Facial toning

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Facial muscles

Facial toning, or facial exercise, is a type of cosmetic procedure or physical therapy tool which alters facial contours by means of increasing muscle tone and facial volume by promoting muscular hypertrophy, and preventing muscle loss due to aging or facial paralysis. Facial toning and exercise is therefore in part a technique to achieve facial rejuvenation by reducing wrinkles, sagging, and expression marks on the face and skin.[1] As a physical therapy, facial toning is used for victims of stroke and forms of facial paralysis such as Bell’s palsy.[2] Facial toning achieves this by performing facial muscle exercising. There are two types of facial toning exercises: active and passive face exercises.


Face exercises involves repeated voluntary contractions of certain facial muscle groups. The effectiveness of these facial toning techniques in improving appearance has been scientifically proven, with recent studies showing benefits for middle-aged women to reduce the appearance of aging.[3][4]

Due to the rising rate of sedentary lifestyles and stressors related to inflammation and aging in many parts of the world, facial toning exercises focus on stimulating the muscles, skin, and lymphatic systems, with the belief that strengthening specific muscle groups can help tighten and plump the outer layer of skin. Most facial toning exercises encompass long-term lifestyle strategies that promote ongoing skincare and exercise.[citation needed]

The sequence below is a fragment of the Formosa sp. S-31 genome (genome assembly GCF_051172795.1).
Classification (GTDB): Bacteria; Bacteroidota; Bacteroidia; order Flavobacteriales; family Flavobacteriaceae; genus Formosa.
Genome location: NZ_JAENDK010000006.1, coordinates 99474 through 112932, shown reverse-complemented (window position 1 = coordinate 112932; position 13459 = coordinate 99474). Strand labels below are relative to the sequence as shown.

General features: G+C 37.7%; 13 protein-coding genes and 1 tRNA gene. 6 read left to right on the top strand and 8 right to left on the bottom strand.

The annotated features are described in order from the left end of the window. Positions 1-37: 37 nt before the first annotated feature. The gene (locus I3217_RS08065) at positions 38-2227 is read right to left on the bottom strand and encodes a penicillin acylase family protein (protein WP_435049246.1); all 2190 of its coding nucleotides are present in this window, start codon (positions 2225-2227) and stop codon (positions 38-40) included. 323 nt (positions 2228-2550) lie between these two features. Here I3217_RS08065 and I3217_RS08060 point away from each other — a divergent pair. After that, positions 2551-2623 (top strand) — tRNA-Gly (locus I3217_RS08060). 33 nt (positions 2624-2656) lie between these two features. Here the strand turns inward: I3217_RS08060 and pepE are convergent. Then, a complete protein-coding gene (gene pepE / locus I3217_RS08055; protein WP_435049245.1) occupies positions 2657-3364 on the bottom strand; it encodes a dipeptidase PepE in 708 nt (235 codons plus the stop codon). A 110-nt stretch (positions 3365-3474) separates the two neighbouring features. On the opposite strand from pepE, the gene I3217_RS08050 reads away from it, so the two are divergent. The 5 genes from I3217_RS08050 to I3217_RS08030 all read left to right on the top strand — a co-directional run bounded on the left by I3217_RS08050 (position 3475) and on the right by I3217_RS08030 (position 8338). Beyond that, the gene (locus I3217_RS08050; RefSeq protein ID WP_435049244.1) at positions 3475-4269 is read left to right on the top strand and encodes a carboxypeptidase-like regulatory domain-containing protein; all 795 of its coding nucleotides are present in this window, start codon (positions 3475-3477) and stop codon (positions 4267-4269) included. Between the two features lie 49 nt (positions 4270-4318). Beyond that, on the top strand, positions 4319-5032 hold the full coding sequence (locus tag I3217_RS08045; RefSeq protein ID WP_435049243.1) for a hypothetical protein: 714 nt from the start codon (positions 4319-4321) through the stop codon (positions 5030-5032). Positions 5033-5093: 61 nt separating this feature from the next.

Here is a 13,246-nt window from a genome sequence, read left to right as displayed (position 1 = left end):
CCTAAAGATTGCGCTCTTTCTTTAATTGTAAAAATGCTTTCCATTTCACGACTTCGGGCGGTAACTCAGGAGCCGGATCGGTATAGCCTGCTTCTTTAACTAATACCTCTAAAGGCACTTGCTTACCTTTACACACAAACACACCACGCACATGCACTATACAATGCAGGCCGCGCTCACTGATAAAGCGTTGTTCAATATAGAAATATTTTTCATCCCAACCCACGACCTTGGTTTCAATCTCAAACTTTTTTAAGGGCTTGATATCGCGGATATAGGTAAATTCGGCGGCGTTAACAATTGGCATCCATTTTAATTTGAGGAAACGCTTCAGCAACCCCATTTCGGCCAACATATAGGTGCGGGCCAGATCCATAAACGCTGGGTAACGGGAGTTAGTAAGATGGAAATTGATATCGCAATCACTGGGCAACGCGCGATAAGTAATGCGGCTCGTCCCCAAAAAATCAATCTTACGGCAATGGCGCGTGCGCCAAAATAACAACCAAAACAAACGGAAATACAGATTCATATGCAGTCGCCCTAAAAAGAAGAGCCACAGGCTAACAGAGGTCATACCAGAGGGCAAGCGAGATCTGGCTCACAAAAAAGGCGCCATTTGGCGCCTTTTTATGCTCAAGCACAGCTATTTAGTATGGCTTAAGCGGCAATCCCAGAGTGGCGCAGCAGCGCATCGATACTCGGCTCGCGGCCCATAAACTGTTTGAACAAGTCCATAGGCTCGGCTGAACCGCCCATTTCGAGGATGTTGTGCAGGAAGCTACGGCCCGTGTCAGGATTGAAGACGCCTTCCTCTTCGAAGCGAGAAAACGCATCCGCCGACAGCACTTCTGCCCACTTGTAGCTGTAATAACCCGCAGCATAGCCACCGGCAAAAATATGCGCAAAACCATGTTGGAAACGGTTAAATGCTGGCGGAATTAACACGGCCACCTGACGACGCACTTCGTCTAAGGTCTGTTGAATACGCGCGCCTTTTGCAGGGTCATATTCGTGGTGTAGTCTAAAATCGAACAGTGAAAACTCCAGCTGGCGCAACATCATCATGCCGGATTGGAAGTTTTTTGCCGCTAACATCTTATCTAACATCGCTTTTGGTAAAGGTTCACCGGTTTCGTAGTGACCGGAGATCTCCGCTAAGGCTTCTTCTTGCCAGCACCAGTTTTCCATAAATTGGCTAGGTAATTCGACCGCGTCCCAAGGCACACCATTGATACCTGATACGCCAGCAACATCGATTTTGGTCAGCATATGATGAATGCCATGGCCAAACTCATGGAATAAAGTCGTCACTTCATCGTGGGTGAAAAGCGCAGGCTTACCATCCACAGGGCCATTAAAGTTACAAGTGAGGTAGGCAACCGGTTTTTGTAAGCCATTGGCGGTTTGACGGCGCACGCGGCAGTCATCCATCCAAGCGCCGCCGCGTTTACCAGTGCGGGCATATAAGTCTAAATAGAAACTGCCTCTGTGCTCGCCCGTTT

Passive exercises[edit]

Passive exercising by direct skeletal muscle electrostimulation. In this, flat metal electrodes with a conductive gel are affixed to certain points in the face and electrostimulation causes facial muscle contractions.[citation needed]


  1. ^ Freilinger, Gerhard; Gruber, Helmut; Happak, Wolfgang; Pechmann, Ursula (November 1987). "Surgical Anatomy of the Mimic Muscle System and the Facial Nerve: Importance for Reconstructive and Aesthetic Surgery". Plastic and Reconstructive Surgery. 80 (5): 686–690. doi:10.1097/00006534-198711000-00005. PMID 3671560. S2CID 7292843.
  2. ^ "Bell's Palsy Facial Exercises | The Facial Paralysis Institute". Retrieved 9 August 2021.
  3. ^ Alam, Murad; Walter, Anne J.; Geisler, Amelia; Roongpisuthipong, Wanjarus; Sikorski, Gary; Tung, Rebecca; Poon, Emily (March 2018). "Association of Facial Exercise With the Appearance of Aging". JAMA Dermatology. 154 (3): 365–367. doi:10.1001/jamadermatol.2017.5142. PMC 5885810. PMID 29299598.
  4. ^ "Validate User". jamanetwork.com. Retrieved 10 August 2021.